clock menu more-arrow no yes

Filed under:

ESPN's Scott Van Pelt pays tribute to LDS former NFL player Todd Heap in the wake of family tragedy

Scott Van Pelt discussed "Hugs For Holly Day" on ESPN last week.
Scott Van Pelt discussed "Hugs For Holly Day" on ESPN last week.
YouTube screenshot

ESPN SportsCenter anchor Scott Van Pelt paid tribute to father and former NFL football player Todd Heap and his daughter, Holly, during his “One Big Thing” segment last week. Holly died in April after a heartbreaking accident in the Heap family driveway. The Heap family celebrated Hugs for Holly Day on what would have been Holly’s fourth birthday last week.

Van Pelt explained that his own daughter Lila is about to turn 4 and this, combined with other factors, caused the story to hit close to home for the news anchor.

“The impossibly sad details of the freak accident that took her life, the fact that my daughter turns 4 around the same time, combined with me being an emotional person, left me afraid to even attempt to talk about,” Van Pelt said. “Then I talked with Todd Heap. It’s a conversation I won’t ever forget.”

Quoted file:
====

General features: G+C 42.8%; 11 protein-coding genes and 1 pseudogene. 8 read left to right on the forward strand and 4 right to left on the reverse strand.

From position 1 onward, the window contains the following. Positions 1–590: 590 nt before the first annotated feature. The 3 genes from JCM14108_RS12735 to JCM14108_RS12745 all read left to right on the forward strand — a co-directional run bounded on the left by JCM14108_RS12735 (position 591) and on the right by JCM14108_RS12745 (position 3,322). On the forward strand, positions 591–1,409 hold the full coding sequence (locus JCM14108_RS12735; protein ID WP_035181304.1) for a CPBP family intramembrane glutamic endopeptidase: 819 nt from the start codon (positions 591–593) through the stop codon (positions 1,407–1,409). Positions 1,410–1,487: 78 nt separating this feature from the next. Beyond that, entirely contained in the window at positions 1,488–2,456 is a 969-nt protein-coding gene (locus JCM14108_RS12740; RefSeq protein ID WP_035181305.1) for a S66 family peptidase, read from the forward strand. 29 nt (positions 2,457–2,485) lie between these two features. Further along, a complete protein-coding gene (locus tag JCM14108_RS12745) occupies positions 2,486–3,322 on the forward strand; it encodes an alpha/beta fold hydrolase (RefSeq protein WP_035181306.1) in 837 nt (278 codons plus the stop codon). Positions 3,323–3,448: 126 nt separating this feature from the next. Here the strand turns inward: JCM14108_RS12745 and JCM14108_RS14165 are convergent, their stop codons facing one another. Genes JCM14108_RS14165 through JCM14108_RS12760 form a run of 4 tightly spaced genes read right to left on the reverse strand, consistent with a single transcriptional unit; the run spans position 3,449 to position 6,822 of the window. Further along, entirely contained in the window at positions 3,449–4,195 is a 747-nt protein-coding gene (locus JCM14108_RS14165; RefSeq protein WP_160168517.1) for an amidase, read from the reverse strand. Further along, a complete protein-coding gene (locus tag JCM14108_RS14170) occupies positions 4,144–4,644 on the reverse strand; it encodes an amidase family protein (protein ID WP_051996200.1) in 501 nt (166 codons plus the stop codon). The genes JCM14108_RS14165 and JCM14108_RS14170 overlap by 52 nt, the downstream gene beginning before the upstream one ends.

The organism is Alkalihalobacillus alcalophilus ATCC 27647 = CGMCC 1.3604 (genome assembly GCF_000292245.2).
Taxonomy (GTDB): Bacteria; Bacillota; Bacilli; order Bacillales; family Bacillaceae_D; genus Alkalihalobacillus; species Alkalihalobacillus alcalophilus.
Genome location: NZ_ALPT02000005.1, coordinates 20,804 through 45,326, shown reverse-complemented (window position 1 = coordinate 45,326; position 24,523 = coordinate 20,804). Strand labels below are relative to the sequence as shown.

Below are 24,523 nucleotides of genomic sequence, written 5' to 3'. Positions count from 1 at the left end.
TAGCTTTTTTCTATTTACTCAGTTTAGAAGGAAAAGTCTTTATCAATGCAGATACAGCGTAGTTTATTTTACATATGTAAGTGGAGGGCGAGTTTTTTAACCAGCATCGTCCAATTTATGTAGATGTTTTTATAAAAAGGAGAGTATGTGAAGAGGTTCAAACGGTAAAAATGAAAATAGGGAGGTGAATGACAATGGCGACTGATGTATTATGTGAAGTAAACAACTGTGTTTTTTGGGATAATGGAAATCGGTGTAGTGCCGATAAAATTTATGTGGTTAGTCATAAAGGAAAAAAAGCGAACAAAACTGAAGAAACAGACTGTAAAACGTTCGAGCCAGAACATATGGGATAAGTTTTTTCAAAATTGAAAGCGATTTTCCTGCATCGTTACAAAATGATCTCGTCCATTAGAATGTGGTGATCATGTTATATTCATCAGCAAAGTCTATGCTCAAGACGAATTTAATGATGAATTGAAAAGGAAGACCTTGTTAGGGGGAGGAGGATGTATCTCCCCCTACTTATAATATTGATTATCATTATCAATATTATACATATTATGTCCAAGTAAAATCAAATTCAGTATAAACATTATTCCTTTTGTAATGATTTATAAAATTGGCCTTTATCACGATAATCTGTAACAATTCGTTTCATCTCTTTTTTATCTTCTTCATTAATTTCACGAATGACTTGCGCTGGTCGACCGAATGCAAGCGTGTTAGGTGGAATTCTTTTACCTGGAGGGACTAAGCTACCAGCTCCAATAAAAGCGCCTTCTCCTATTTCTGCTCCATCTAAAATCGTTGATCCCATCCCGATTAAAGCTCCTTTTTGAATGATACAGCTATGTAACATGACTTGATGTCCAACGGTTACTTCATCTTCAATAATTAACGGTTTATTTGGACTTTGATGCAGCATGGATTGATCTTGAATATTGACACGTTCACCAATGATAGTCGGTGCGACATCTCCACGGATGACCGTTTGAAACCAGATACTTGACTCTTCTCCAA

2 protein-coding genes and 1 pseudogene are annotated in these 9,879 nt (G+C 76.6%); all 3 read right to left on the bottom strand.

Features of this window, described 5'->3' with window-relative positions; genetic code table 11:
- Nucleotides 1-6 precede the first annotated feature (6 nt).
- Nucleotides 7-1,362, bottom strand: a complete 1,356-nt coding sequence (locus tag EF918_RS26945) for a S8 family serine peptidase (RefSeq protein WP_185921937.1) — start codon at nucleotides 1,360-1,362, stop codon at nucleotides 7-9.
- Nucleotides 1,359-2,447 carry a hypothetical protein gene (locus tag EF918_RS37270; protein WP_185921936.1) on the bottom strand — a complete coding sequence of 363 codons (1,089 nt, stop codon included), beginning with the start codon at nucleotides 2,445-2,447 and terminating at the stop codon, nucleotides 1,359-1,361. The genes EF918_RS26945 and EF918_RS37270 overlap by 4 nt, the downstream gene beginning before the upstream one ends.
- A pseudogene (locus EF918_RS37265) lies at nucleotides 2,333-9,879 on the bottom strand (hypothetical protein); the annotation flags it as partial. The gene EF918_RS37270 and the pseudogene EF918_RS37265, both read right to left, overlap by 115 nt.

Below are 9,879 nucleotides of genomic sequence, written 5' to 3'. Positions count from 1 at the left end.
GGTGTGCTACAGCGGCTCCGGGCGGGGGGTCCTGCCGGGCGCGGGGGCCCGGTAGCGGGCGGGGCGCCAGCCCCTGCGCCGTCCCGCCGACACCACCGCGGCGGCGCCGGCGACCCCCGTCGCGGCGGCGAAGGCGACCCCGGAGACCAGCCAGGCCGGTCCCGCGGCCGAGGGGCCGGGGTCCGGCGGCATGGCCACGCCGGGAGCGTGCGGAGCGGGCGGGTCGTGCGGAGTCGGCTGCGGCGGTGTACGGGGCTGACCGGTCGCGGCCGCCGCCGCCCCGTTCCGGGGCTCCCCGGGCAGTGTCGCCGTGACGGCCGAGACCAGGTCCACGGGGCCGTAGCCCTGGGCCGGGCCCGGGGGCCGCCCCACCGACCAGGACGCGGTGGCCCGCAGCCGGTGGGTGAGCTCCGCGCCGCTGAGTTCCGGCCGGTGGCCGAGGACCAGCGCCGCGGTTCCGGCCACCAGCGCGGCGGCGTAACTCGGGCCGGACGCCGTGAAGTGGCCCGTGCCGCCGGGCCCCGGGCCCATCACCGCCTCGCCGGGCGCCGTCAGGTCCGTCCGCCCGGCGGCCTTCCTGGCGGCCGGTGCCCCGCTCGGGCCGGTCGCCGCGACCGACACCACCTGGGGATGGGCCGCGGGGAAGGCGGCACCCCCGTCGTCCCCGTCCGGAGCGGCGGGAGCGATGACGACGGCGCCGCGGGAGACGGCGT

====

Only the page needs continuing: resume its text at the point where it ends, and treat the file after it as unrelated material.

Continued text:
Heap, a member of The Church of Jesus Christ of Latter-day Saints, told Van Pelt he and his family were on their way to drop off some things at a hospital's children’s oncology department. He said the idea for a day in his daughter’s honor came from family friend Jenna McDowell, who traveled from California to be with the family after the accident. Heap told Van Pelt how much the response to Hugs for Holly Day, including messages that came from as far away as Scotland and China, meant to him.

“He kept using words like ‘joy’ and ‘happiness’ to describe the day they should’ve been blowing out candles,” Van Pelt said. “It’s a reservoir of strength and grace that I am not familiar with because I’m not equipped with it.”

As Heap expressed his gratitude, Van Pelt said he wanted to say something helpful, but instead he ended up crying.

“So we both did, but we smiled too and we talked about the things that matter, like love and family and faith and the things that don’t die even when we do,” Van Pelt said before extending his own invitation. “I don’t do this much because your faith is your business, but whatever it is that you believe, if you’d keep a good thought for the Heap family, if you’d do something nice for a little girl that you never knew, it seems like that would be a decent thing to do.”